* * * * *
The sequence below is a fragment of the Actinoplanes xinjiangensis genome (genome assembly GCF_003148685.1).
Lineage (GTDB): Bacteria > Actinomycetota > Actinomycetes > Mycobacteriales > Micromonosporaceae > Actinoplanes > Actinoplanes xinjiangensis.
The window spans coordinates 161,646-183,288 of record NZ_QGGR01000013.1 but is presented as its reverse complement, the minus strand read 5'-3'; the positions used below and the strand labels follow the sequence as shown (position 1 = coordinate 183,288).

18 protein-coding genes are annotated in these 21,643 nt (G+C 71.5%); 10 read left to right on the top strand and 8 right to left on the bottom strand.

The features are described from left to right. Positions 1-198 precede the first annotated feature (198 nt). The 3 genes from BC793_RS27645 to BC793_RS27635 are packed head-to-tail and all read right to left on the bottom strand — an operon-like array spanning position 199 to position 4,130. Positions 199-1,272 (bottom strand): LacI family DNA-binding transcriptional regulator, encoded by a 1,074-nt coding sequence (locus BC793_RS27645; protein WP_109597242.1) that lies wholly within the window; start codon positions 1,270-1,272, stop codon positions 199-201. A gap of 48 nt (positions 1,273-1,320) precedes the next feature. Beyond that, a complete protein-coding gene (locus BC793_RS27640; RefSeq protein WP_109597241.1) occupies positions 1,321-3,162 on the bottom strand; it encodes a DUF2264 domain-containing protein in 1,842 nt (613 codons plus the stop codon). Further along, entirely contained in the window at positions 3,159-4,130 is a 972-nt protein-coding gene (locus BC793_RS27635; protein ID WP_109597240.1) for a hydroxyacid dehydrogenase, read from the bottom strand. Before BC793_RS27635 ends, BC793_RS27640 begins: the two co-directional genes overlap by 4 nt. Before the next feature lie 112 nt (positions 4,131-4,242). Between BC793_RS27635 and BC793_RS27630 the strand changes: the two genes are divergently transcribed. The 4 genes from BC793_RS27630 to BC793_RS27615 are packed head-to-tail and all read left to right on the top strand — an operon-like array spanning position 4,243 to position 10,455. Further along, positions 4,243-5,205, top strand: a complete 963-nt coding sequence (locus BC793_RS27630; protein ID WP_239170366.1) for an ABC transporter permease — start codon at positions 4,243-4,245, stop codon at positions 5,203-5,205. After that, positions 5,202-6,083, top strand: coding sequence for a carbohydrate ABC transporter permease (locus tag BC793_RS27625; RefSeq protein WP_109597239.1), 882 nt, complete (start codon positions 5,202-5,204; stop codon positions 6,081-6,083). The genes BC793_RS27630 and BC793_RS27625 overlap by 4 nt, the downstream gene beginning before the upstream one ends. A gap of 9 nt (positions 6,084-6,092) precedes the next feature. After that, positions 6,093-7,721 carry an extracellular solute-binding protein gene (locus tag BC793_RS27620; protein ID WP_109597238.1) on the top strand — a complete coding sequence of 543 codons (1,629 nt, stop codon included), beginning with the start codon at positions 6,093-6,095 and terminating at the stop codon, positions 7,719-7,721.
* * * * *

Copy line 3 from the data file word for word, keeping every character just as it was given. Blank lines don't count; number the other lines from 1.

The window spans coordinates 161,646-183,288 of record NZ_QGGR01000013.1 but is presented as its reverse complement, the minus strand read 5'-3'; the positions used below and the strand labels follow the sequence as shown (position 1 = coordinate 183,288).